The vasculature of the choroid supplies nutrients and oxygen to the outer two thirds of the retinal layers, the avascular fovea and the prelaminar portion of the optic nerve. Thus, compromised choroid blood flow can result in photoreceptor and RPE dysfunction and death.

THE PACHYCHOROID SPECTRUM

The term pachychoroid means an abnormal and permanent increase in choroidal thickness. Choroidal thickness has been reported between 220 μm and 350 μm. A thick choroid is defined as a thickness of 390 μm and higher, reveals Retina.

The pachychoroid spectrum’s multitude of macular disorders share similar features, including increased choroidal thickness, dilation of the choroidal veins (Haller’s Layer) or “pachyvessels,” and retinal pigment epithelium (RPE) abnormalities , according to Retina.

These macular disorders:

  • Pachychoroid pigment epitheliopathy (PPE). PPE is believed to be a precursor of central serous choroidopathy, characterized by the presence of RPE abnormalities with absence of preceding or co-existing neurosensory detachment, reports Retina. These RPE abnormalities, such as hyperplasia and drusen-like deposits, may be misdiagnosed as AMD.
    Classically, a thickened choroid is denoted on EDI-OCT, which is due to pachyvessels with overlying attenuation of the choriocapillaris and Sattler’s layer, reveals Retina. The pachyvessels run in close proximity to the RPE-Bruch membrane complex, inciting the pigment epithelium changes.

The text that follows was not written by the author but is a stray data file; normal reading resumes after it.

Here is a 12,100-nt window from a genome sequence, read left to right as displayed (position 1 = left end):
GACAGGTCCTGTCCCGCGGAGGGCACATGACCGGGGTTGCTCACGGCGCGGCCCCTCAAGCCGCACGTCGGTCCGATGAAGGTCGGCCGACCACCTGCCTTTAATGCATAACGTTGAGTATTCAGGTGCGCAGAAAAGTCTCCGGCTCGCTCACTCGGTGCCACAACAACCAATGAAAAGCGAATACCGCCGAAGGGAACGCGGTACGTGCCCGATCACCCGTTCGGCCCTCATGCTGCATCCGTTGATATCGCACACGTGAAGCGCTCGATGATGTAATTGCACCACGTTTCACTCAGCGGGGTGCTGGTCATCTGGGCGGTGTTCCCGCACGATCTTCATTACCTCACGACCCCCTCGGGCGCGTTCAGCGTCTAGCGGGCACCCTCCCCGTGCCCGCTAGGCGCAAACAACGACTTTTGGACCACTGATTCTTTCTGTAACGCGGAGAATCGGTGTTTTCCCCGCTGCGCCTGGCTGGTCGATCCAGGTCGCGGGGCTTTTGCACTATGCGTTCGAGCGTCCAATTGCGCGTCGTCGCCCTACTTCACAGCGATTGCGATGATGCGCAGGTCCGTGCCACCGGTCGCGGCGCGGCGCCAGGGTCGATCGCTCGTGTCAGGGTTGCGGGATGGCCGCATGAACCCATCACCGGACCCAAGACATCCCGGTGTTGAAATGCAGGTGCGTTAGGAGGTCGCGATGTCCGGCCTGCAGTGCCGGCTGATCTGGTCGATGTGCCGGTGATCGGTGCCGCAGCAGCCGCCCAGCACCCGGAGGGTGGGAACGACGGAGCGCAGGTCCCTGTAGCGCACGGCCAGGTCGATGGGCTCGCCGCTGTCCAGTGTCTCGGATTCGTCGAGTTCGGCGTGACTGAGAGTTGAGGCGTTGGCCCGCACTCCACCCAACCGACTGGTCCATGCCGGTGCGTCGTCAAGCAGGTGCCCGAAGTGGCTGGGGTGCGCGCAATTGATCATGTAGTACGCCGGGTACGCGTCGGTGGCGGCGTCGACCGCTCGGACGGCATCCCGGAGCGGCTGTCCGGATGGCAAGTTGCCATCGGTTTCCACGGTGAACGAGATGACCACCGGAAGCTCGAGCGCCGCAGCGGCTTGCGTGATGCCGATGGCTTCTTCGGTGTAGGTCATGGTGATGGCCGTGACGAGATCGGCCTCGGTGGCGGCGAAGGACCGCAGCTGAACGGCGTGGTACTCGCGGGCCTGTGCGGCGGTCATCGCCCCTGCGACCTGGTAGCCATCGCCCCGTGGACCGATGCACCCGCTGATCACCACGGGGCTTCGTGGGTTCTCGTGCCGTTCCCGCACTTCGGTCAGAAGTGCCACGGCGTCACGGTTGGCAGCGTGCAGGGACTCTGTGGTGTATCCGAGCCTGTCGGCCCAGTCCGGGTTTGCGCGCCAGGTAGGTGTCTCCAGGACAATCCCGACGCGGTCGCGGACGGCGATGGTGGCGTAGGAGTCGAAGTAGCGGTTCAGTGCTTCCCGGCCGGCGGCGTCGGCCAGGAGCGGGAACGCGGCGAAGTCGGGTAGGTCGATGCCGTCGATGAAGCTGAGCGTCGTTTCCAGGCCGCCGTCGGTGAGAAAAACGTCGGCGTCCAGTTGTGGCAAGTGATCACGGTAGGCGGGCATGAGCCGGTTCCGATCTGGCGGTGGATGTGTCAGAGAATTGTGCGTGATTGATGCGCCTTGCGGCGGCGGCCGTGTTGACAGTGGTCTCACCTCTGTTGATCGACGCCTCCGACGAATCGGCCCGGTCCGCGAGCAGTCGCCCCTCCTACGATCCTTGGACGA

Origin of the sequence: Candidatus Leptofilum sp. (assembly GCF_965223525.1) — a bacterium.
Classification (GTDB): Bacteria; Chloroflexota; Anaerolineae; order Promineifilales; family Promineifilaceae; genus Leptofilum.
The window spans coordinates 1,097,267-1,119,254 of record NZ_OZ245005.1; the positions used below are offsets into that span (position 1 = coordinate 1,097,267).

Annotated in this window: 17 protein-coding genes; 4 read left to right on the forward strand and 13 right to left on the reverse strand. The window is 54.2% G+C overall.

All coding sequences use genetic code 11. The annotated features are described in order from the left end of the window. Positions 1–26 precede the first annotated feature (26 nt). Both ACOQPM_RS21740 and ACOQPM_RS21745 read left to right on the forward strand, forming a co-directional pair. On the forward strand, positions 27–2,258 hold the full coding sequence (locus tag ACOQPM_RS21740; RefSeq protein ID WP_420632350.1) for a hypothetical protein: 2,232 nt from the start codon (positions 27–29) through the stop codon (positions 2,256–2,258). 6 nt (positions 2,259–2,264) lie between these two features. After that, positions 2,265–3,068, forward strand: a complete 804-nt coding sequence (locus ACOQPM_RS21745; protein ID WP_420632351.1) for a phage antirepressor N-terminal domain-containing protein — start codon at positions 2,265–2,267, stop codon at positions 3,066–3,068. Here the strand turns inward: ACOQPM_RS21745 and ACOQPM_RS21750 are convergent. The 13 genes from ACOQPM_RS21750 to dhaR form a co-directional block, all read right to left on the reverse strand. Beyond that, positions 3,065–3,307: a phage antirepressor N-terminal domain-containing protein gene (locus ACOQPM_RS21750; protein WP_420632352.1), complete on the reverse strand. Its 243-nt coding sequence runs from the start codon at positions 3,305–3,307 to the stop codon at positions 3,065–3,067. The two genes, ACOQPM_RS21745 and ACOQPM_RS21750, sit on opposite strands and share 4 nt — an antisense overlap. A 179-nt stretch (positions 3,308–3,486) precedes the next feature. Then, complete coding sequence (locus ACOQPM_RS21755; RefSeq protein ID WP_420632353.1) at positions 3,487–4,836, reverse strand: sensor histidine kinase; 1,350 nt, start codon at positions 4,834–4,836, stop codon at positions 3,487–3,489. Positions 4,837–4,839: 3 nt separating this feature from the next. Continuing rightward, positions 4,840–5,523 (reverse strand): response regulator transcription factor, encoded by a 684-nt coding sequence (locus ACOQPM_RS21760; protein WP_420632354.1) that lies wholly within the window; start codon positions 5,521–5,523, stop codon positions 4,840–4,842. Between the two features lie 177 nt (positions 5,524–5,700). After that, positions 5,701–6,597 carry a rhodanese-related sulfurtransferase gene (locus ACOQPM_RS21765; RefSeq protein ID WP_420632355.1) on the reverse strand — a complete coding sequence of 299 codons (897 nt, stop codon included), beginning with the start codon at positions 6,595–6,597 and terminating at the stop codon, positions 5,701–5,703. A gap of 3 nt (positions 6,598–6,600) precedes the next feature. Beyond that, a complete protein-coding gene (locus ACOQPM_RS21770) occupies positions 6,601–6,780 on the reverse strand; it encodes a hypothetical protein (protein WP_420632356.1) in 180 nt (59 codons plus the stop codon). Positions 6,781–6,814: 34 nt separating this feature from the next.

• Central serous choroidopathy (CSC). CSC is characterized by a serous neurosensory detachment, often associated with serous pigment epithelial detachments (PEDs). SD-OCTA shows a typical smooth and convex profile of neurosensory detachment, with underlying hypo-reflectivity. EDI-OCT shows a thickened choroid and localized dilated vessels, or pachyvessels, which can also be observed on OCTA. This helps in the differential diagnosis with the subretinal fluid associated with wet AMD.
    Although acute CSC is self-limiting, recurrent or chronic CSC (>3 months) disease may result in RPE changes, thickened photoreceptor outer segments, ellipsoid zone disruption and, eventually, outer retinal atrophy and/or neovascularization formation (pachychoroid neovasculopathy), according to Retina.